Thirty minutes into the trek, the heavens were attacked by LBS (loose bowel syndrome) and they gave in! It seemed like the Biblical deluge. The rains poured down upon us in great, warm, molten sheets. I remember wondering about the warmth of the rainwater; it soaked us and our clothes stuck to us in odd ways, making it difficult to walk. I looked least like Sridevi and more like a wet crow. When the rain falls to the ground in a pristine jungle, it has no drains to disappear into. It makes its own fierce way around on the ground and we got pushed around. And my errant slippers! They decided to give a fierce fight till my feet were getting battered by the water gushing past and my slippers going hither and thither.
Shangon and Renuka were not having an easy time either. Prashanth decided to give us lessons in wildlife studies at that juncture. Completely unaffected by the rain, he discovered droppings of assorted varieties of wildlife – a tiger that had eaten a deer and thrown out the fur mixed in feces – he found this out by digging with a stick into the pile of shit – literally. A bear that had passed by and dropped its thing nonchalantly littering the jungle – biodegradable after all! Elephant dung mixed with the rain water and slush, running away.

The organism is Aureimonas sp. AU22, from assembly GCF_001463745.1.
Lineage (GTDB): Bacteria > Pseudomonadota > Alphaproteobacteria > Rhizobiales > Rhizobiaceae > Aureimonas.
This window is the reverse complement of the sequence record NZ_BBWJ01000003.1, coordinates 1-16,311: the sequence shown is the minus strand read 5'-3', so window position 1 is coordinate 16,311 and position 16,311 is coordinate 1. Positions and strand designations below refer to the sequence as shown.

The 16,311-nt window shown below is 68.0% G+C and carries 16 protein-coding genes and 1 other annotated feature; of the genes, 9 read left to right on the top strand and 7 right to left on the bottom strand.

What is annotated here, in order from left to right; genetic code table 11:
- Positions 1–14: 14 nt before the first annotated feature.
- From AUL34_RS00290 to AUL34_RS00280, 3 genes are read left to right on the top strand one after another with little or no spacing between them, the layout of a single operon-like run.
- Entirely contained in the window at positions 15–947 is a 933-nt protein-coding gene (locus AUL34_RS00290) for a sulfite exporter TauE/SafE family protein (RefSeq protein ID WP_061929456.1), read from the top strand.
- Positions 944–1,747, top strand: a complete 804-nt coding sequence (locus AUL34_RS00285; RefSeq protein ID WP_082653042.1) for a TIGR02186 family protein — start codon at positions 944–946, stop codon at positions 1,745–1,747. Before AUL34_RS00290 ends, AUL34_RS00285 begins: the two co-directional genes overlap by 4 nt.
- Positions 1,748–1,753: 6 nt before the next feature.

We were also told not to stop because stopping meant inviting leeches to choose the choicest places on our bodies and feast away on our blood – well-nourished blood was hard to find in those areas. I then detected several comma-shaped black things on my unprotected toes and knew I was already leeched! Our hearts were bleeding with terror by then and adding their own marks to the damage that the leeches had already begun wreaking with bloody glee.
Shangon, the brave one, the composed one in our midst took matters in hand. Halting us in our tracks, the rain pouring down on us undisturbed, she spoke to us. Prashanth was at least a furlong away, earnestly hunting for more dung and droppings. “Look around,” she patiently explained, “how many people in this world can boast of an opportunity like this? Look around you. Have you ever seen anything like this? If we come out alive from this, we can boast of having had the adventure of our lives and overcome fear. Come on, let’s enjoy this!” And that’s what we did thereon.